The fire in Exeter’s Cathedral Yard on 28 October 2016 has had an unexpected legacy: the revival of public interest in the city’s historic built environment and the reawakening of popular interest in the city’s remaining historic buildings, aspects captured in new Historic England research, perhaps offering a perspective delegates can take to the 2019 Nottingham School!
Historic England has published research on buildings in Exeter’s cathedral close that were damaged by fire. Two buildings were destroyed and many more had severe or incidental damage. The fire developed into an international news story because it concerned ‘England’s oldest hotel’, the famous Royal Clarence Hotel. The St Martin’s Island Project supported by Historic England culminated with the publication of a lengthy book in November 2018. The research focused on the five structures which were mainly affected along with another thirty-seven nearby in the St Martin’s Island area. Extensive historic research was carried out about buildings which had little know about them previously.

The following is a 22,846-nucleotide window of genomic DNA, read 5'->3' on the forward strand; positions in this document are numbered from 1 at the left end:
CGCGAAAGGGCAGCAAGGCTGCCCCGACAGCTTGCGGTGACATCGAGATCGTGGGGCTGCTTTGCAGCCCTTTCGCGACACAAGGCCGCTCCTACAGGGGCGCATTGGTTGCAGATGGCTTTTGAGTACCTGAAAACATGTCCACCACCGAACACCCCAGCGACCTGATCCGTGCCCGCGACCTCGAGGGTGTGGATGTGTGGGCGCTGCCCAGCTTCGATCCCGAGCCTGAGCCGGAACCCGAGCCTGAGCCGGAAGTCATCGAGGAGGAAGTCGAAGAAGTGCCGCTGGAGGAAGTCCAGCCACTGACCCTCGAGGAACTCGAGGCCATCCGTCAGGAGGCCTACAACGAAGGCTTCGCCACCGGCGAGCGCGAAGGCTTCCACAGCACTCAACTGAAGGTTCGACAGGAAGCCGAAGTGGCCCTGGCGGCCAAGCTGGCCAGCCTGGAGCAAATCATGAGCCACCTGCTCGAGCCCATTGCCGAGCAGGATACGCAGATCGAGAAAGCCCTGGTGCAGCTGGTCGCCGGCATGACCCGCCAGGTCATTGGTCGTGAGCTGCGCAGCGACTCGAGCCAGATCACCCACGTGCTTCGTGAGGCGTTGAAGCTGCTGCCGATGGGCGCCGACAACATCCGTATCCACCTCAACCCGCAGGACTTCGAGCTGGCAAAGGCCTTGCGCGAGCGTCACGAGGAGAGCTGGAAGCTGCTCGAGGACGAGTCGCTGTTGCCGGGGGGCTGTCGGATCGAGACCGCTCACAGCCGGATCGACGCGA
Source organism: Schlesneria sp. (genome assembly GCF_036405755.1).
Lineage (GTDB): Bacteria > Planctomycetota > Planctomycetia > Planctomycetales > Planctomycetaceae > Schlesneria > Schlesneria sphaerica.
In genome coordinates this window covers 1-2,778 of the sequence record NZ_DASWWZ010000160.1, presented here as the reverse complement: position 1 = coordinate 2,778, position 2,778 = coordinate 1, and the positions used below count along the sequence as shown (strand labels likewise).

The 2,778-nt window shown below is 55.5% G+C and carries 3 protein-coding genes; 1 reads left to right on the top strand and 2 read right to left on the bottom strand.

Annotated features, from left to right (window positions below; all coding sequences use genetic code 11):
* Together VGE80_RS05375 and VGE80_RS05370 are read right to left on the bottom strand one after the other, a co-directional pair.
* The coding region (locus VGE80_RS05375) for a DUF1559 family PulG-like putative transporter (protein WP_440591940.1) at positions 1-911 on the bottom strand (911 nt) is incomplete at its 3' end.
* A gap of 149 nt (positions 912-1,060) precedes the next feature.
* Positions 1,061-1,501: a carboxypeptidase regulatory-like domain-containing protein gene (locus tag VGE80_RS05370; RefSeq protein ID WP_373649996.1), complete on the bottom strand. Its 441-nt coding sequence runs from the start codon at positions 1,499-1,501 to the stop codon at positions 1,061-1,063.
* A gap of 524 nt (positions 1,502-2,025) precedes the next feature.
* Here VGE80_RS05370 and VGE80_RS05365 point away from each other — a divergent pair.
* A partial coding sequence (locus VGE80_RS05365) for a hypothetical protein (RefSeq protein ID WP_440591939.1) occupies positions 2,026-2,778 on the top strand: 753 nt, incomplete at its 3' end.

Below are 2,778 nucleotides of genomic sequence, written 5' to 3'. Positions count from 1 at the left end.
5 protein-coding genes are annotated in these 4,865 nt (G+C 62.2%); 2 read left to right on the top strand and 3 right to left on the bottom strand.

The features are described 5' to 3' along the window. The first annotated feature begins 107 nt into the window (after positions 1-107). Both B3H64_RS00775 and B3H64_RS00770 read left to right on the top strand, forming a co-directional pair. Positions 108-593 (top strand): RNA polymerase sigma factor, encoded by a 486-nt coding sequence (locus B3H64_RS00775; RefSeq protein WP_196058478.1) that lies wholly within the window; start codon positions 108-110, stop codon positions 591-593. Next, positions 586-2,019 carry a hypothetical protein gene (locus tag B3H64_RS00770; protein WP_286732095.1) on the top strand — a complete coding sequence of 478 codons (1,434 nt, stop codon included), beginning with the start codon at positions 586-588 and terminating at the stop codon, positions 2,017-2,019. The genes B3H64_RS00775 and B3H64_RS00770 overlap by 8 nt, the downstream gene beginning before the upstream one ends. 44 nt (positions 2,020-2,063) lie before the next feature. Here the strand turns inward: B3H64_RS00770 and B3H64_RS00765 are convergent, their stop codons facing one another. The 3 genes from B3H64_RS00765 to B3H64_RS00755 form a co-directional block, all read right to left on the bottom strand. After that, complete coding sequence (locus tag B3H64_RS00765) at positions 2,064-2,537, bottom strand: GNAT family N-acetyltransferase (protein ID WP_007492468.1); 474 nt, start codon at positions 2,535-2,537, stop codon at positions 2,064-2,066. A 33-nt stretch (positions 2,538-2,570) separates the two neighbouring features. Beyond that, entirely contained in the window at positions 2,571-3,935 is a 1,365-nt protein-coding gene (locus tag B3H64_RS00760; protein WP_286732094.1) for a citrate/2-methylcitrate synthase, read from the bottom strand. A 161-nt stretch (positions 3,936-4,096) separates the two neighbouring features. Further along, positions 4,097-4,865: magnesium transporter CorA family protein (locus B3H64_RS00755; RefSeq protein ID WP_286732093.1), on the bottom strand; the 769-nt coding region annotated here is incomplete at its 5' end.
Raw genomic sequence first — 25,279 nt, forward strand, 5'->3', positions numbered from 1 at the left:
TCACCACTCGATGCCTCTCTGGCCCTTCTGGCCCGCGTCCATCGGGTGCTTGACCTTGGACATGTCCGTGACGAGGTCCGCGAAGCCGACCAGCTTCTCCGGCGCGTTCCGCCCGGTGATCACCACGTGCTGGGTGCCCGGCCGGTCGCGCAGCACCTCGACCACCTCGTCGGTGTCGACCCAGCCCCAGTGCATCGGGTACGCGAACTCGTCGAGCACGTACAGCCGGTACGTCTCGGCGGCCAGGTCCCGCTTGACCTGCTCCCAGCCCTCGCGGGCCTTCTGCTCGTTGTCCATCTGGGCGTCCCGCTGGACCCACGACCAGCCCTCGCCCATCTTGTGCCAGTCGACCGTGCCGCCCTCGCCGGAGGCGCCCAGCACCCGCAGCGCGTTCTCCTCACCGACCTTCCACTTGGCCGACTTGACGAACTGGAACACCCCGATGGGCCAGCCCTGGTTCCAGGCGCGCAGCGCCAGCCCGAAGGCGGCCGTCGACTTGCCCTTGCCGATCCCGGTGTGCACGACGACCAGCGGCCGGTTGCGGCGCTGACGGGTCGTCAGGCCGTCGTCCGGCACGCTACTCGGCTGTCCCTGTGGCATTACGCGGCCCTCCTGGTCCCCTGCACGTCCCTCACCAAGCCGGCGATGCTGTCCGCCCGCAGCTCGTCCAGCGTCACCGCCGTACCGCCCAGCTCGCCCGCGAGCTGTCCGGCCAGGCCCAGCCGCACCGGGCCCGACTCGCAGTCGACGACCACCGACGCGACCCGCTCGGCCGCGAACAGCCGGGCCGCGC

You may not want to set fire to your historic buildings to generate interest public in the historic environment but you might want to know what to do when fires like this happen and how best to handle it. The IHBC Annual School in Nottingham from 4th to 6th July will cover all manner of possible risk to heritage including fire and look at how risk can be managed and resilience developed.
For more on the IHBC Annual School see nottingham2019.ihbc.org.uk
For more on the St Martins Island research see Historic England